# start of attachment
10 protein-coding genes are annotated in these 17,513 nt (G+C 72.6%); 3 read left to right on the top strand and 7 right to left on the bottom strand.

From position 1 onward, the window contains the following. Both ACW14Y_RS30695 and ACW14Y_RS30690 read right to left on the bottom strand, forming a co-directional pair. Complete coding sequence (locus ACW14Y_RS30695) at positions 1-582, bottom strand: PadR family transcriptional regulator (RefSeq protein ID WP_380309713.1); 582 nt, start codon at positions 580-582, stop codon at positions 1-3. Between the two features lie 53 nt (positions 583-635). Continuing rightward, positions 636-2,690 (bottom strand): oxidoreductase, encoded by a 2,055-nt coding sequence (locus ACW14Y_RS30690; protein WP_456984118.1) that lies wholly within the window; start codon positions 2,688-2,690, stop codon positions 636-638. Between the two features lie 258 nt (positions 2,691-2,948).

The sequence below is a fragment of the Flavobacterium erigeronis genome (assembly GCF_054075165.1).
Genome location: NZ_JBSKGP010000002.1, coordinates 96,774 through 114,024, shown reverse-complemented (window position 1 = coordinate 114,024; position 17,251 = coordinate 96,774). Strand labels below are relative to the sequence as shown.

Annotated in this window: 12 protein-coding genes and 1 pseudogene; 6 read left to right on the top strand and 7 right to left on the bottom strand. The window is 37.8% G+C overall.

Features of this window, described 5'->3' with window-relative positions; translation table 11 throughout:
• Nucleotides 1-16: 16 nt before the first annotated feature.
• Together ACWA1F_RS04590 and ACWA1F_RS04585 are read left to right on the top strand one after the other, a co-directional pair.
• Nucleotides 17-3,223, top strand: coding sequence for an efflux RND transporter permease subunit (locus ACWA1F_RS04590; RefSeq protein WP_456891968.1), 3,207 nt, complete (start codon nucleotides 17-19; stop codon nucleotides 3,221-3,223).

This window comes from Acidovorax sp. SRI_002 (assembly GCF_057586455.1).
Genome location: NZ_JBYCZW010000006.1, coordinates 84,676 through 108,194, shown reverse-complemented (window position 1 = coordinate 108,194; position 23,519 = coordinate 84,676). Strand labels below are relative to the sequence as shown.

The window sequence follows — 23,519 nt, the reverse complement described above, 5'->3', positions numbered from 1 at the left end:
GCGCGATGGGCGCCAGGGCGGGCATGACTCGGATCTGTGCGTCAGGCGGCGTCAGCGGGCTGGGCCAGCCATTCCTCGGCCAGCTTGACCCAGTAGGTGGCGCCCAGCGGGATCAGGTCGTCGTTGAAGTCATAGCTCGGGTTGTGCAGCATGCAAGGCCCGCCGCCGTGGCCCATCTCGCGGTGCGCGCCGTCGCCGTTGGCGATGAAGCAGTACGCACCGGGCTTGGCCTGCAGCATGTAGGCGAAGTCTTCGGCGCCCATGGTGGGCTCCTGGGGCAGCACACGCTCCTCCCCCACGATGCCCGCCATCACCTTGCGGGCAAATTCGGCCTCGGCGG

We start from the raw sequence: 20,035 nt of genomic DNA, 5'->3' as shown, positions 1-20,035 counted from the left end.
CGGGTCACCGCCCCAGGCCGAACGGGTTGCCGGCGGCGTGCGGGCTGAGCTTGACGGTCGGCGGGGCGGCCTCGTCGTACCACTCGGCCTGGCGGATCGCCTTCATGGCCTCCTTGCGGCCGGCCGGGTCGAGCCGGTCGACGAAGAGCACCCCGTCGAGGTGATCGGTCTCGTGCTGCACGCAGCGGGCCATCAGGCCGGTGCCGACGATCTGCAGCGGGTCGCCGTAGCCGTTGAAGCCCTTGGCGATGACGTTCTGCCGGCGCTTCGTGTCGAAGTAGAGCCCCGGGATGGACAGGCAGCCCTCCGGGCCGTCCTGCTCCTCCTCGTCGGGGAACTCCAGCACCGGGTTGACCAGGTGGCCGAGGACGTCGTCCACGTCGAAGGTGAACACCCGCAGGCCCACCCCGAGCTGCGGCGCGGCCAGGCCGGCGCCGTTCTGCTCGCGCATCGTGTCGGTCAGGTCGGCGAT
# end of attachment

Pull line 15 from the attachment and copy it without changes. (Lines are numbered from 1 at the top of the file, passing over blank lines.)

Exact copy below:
CGGGTCACCGCCCCAGGCCGAACGGGTTGCCGGCGGCGTGCGGGCTGAGCTTGACGGTCGGCGGGGCGGCCTCGTCGTACCACTCGGCCTGGCGGATCGCCTTCATGGCCTCCTTGCGGCCGGCCGGGTCGAGCCGGTCGACGAAGAGCACCCCGTCGAGGTGATCGGTCTCGTGCTGCACGCAGCGGGCCATCAGGCCGGTGCCGACGATCTGCAGCGGGTCGCCGTAGCCGTTGAAGCCCTTGGCGATGACGTTCTGCCGGCGCTTCGTGTCGAAGTAGAGCCCCGGGATGGACAGGCAGCCCTCCGGGCCGTCCTGCTCCTCCTCGTCGGGGAACTCCAGCACCGGGTTGACCAGGTGGCCGAGGACGTCGTCCACGTCGAAGGTGAACACCCGCAGGCCCACCCCGAGCTGCGGCGCGGCCAGGCCGGCGCCGTTCTGCTCGCGCATCGTGTCGGTCAGGTCGGCGAT